Butterfly Effect

Former Falmouth resident Edward D. Melillo has written “The Butterfly Effect: How Insects Made the Modern World.”

If you want a good read that will broaden your horizons in a refreshing way and if you really don’t want to be indoors alone reading books like “Rage,” “Disloyal” or “Fear,” I highly recommend Edward D. Melillo’s “The Butterfly Effect: How Insects Made the Modern World.”

Professor Melillo, who grew up in Falmouth but is now an environmental historian at Amherst College, first became fascinated by insects when, as a young boy at the Children’s School of Science in Woods Hole, he watched a monarch butterfly feed on a slice of watermelon. He has pursued an interest in Latin American history while deepening his love and knowledge of the natural world. In “The Butterfly Effect,” he combines history and entomology in his study of three insect products that, for centuries, had strong cultural and economic importance: shellac, silk and cochineal (the most beautiful of all red dyes).

In the pages of the book we meet Maria Merian, a Dutch woman and the first real entomologist, who collected thousands of insects in the jungles of Dutch Surinam in the early 1700s. Hers is one of the book’s many fascinating stories.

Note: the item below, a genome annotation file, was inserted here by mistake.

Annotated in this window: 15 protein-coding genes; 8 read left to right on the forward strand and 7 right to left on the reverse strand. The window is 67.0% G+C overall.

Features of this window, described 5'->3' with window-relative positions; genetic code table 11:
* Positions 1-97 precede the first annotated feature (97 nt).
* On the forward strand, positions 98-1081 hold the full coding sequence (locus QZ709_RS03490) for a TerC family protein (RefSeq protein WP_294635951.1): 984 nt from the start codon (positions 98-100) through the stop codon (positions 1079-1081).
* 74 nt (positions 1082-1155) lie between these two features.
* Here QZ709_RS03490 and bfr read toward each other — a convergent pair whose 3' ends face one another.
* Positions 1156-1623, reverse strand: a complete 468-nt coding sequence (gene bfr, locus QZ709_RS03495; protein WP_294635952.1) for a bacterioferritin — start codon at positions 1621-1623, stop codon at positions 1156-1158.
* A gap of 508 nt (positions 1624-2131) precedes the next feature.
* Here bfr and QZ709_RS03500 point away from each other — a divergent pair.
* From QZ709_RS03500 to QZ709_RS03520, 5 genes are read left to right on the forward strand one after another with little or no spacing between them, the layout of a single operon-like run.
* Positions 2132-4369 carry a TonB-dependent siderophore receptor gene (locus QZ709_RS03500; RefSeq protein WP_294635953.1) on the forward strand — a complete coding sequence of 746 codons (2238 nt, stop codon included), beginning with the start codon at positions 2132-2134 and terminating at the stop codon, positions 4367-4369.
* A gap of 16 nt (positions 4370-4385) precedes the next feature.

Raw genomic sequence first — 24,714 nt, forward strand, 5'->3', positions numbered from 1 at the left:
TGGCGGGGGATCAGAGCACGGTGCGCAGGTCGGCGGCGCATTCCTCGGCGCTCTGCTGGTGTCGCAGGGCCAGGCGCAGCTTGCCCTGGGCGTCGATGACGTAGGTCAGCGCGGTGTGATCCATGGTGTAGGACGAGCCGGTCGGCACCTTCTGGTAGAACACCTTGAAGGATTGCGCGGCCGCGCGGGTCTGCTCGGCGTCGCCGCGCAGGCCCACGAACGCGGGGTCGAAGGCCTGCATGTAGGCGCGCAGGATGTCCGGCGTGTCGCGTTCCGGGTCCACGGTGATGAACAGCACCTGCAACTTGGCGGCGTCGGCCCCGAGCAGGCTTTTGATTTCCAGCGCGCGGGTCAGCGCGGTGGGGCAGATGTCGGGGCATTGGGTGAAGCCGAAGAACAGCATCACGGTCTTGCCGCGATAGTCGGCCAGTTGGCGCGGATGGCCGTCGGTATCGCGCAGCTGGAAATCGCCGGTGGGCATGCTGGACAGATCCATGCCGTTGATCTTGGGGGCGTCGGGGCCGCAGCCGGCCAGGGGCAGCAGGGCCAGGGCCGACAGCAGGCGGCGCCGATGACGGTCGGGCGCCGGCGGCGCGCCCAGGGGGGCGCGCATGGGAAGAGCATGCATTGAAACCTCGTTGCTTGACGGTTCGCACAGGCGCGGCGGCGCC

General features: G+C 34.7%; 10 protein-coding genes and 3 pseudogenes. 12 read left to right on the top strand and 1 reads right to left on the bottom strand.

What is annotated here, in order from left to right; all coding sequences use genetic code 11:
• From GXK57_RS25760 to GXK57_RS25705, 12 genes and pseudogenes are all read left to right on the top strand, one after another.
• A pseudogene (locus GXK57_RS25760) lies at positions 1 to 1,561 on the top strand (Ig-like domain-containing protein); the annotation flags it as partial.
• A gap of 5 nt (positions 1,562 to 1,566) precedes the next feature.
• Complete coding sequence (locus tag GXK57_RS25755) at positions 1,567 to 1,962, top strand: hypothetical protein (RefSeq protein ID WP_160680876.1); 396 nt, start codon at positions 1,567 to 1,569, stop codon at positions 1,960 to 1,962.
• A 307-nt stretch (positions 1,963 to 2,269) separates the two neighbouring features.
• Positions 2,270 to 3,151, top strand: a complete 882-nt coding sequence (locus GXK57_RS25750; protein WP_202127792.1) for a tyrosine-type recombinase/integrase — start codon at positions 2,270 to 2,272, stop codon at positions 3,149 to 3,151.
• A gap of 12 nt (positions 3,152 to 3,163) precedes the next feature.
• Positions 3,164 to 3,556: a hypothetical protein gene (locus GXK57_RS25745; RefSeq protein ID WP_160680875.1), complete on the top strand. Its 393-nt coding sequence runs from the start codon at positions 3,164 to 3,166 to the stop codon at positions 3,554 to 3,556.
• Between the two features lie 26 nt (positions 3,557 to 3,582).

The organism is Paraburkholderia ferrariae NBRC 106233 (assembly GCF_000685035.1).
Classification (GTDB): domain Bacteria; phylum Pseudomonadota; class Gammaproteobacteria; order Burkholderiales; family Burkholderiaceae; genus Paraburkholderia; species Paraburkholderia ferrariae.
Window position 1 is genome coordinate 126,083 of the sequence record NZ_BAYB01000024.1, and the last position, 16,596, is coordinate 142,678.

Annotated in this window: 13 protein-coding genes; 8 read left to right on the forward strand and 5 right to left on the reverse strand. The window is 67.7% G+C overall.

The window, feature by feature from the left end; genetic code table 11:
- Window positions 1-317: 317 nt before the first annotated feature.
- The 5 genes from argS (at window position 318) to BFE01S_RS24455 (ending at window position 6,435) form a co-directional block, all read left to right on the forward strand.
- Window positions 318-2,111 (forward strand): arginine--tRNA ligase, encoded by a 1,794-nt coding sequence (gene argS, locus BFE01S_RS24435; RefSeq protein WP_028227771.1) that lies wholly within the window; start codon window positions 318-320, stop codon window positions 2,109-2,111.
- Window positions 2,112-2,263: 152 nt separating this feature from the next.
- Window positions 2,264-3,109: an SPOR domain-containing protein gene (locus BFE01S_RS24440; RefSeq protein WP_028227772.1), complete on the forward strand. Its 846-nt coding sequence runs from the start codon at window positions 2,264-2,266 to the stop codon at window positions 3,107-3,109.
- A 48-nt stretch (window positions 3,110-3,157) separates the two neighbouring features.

The author notes, in his concluding chapters, how in the “Synthetic Age” that followed World War II, the manmade substitutes (for e.g., nylon and FD&C Red No. 32) for these natural substances had many disadvantages and, in some cases, severe toxicity. The chapter “A Six-Legged Menu” points out that entomophagy (the eating of insects) has been common in most cultures and suggests that it might become accepted in our own: Cricket flour is now an easily attainable high-protein foodstuff. He also looks again at science in Woods Hole, in his discussion of how Rachel Carson, in her famous study “Silent Spring,” alerted us to the disastrous consequences of man’s casual use of chemicals to shape the natural world to man’s convenience.

Professor Melillo’s fascination with his subject, his precise, subtle use of language, and his skill at making surprising but valid thought-provoking connections drew me quickly though the lively pages of this book.

Ms. Hobbie is a retired history and English teacher.

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